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【案例名称】
CHEUNG LING YU AND ANOTHER v. CHUNG SIU YUNG
【审理法院】 锟斤拷锟斤拷院 / District Court
【案件类别】 锟斤拷院锟斤拷锟斤拷锟斤拷锟斤拷 / Equal Opportunities Action
【判决日期】 2001/4/20
     
 
【正文】
 
 
CHEUNG LING YU AND ANOTHER v. CHUNG SIU YUNG

DCCJ018511/1999

DCCJ 18511/1999

IN THE DISTRICT COURT OF THE

HONG KONG SPECIAL ADMINISTRATIVE REGION

CIVIL ACTION NO. 18511 OF 1999

____________________

BETWEEN:
CHEUNG LING YU and MOK SHIU YIU Plaintiffs
AND
CHUNG SIU YUNG Defendant

___________________

Coram: HH Judge Lok

Date of hearing: 20 April 2001

Date of judgment: 20 April 2001

 

________________

JUDGMENT

________________

 

1. This is an application by the Defendant to set aside the judgment obtained by the Plaintiffs on 23rd November 1999 pursuant to an application under Rule 27 of the then District Court Civil Procedure (General) Rules. The Defendant did not appear in the hearing of the said application, and judgment was therefore obtained by the Plaintiffs in default.

2. There is no question that the judgment obtained by the Plaintiffs is a regular one. As the Plaintiffs' claim was a mixed claim and the Defendant had not filed any defence, it was proper for the Plaintiffs to obtain judgment under the said Rule 27 (see: United Merchants Finance Ltd. V. Ngai Chor Yin trading as Take Hing Trading Co. Civil Appeal Nos. 172 & 174 of 1984, unreported (decision of the Court of Appeal on 21st December 1984) and AG v. Miao Wing Lee KCJ No. 13865 of 1986, unreported (decision of HH. Judge W. Wong on 6th April 1990). The Defendant therefore asks the Court to exercise the discretion to set aside the judgment on the ground that she has a meritorious defence.

3. The Defendant's case can be summarised as follows. The Defendant had been a tenant of the Plaintiffs in respect of a property known as Ground Floor, Block E, Kai Fai Yuen, New Territories (Section C of Lot. No. 66 in Demarcation District No. 223) ("the Premises") since 1994. According to the Defendant, the tenancy covered a garden outside the Premises. Shortly after the commencement of the tenancy, the Defendant received a notice from the Lands Department advising that the garden was on Government land. The Defendant then made a complaint to the Plaintiffs, who admitted that the garden was indeed on Government land. The Plaintiffs promised to the Defendant that they would lease the garden from the Government for use by the Defendant.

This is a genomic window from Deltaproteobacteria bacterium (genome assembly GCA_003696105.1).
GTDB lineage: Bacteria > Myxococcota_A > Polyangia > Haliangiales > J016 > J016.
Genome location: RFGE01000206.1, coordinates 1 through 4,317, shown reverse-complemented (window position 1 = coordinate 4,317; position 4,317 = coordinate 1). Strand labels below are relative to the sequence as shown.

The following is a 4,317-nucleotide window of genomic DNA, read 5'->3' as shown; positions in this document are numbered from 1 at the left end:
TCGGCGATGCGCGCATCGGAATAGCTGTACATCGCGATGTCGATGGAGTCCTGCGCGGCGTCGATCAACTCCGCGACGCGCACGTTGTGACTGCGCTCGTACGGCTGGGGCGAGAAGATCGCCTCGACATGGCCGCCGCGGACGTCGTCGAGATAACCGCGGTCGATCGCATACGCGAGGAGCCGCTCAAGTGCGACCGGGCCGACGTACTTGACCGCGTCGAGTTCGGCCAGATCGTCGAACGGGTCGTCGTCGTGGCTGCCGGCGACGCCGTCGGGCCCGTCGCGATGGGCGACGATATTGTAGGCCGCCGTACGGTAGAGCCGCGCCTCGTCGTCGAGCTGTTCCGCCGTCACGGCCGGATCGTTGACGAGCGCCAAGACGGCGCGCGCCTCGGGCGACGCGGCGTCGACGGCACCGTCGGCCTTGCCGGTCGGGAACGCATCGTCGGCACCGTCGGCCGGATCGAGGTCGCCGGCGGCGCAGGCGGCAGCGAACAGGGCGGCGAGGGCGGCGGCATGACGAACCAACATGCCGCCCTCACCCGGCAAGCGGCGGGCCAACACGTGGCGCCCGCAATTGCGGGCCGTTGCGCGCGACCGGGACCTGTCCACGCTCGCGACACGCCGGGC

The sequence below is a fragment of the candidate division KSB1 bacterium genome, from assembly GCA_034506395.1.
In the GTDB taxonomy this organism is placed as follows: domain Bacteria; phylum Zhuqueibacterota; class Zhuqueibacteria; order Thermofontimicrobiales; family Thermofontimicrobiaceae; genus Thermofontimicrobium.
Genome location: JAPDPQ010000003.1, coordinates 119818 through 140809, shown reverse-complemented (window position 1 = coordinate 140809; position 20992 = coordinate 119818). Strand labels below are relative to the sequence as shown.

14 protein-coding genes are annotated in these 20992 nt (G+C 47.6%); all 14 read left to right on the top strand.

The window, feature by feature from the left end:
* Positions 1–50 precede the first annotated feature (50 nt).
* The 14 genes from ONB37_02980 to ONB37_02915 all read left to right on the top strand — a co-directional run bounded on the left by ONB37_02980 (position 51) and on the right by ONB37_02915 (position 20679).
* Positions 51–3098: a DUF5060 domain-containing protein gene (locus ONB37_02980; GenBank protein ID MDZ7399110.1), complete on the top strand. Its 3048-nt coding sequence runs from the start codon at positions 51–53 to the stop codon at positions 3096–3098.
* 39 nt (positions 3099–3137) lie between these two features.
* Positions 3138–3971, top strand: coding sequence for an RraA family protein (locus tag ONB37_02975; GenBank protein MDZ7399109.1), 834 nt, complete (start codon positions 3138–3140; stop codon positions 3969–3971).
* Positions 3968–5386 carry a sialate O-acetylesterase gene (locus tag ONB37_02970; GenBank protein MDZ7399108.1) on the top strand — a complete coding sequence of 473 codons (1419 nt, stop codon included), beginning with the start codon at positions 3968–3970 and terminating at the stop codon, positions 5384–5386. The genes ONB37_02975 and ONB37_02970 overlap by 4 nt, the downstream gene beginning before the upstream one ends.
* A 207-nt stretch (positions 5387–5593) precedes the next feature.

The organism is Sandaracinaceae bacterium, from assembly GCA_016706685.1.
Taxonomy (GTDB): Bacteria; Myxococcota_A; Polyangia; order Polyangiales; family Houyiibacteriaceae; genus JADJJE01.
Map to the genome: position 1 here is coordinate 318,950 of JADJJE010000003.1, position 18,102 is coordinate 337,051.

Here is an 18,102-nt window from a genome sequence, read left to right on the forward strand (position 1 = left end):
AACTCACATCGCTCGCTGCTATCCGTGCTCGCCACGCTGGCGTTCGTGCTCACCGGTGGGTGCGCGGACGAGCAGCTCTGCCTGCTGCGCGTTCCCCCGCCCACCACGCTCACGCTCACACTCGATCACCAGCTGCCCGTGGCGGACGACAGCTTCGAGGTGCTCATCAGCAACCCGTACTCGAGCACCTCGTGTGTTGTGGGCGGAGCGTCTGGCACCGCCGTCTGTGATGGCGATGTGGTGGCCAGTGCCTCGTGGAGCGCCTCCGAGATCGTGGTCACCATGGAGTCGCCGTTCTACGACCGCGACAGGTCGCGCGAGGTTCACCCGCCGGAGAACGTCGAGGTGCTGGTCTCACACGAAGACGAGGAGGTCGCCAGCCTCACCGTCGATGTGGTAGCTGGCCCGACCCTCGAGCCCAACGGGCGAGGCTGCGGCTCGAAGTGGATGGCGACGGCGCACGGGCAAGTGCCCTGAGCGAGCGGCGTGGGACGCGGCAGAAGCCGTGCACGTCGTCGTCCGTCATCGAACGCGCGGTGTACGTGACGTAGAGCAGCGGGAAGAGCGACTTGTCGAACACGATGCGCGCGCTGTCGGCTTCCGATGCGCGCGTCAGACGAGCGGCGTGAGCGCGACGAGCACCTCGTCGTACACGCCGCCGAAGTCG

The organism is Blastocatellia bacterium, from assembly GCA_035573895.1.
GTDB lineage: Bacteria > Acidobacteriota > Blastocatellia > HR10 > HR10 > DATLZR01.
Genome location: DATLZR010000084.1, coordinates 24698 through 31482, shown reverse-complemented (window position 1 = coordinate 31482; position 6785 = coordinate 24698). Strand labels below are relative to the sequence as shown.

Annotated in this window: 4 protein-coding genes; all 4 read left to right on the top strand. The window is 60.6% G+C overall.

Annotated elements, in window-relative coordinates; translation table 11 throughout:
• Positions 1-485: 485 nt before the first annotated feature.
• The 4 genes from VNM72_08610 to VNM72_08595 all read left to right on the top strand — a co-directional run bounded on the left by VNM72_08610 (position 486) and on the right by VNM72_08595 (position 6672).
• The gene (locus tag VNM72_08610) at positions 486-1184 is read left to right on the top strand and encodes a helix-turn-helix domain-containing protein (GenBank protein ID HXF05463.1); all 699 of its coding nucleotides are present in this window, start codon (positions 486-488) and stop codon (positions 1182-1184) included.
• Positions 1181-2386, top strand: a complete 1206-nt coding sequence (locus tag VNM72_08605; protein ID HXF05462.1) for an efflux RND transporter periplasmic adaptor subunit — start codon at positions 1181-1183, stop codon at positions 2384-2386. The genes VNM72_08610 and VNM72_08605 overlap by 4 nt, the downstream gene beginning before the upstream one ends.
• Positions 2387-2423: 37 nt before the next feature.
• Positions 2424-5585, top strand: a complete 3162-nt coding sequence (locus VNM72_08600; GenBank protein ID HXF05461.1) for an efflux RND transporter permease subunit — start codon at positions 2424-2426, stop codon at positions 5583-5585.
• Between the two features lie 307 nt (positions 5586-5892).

4. The said tenancy was renewed some time in 1996. Prior to the said renewal, the Plaintiff again promised to the Defendant that they would apply to the Government to incorporate the garden into the Premises. During the term of the second tenancy agreement, the Defendant had not received any letter or notice from the Government.

5. The tenancy was renewed the second time in October 1997 for a term of 2 years. Prior to this renewal, the Plaintiffs told the Defendant that they had already leased the garden from the Government.

6. On 30th December 1997, the Defendant received a notice of demolition from the Lands Department. The Defendant then demanded the Plaintiffs for an explanation. In reply, the Plaintiffs insisted that they had already paid the premium to the Government for the lease of the garden. The Plaintiffs also advised the Defendant to ignore the said notice and to erect a fence at the Plaintiffs' own costs. The Defendant did so accordingly.

7. On 10th February 1998, the Defendant received another notice of demolition from the Lands Department. The Defendant again complained to the Plaintiffs, who reiterated that the Defendant did have the right to use the garden. The Defendant apparently did not take any action after that. She paid the rent of the Premises for the months of February and March, and she continued to occupy the Premises.

8. According to the Defendant, she was tired of the disturbance caused by the Lands Department and so she decided to terminate the tenancy agreement. Thinking that she could use the 2 months' rental deposit to set-off the rent, the Defendant did not pay the rent for the period after 22nd April 1998. On 11th June 1998, the Defendant received a writ of summons of a High Court action taken out by the Plaintiffs to claim for unpaid rent. Later on 28th June 1998, the Defendant sent a fax message to the Plaintiffs' solicitors, advising them that she had surrendered the Premises to the Plaintiffs on 26th June 1998.

9. The Plaintiffs deny that the Defendant did not have the right to use the garden. According to the assignment produced by the Plaintiffs, the garden was included as part of the Premises. The Plaintiffs therefore deny that they had ever admitted to the Defendant that the garden was on Government land.

10. The Plaintiffs' claim is for damages caused by the Defendant's early termination of the tenancy agreement. To justify her act of early termination, the Defendant can rely on the following two grounds of defence: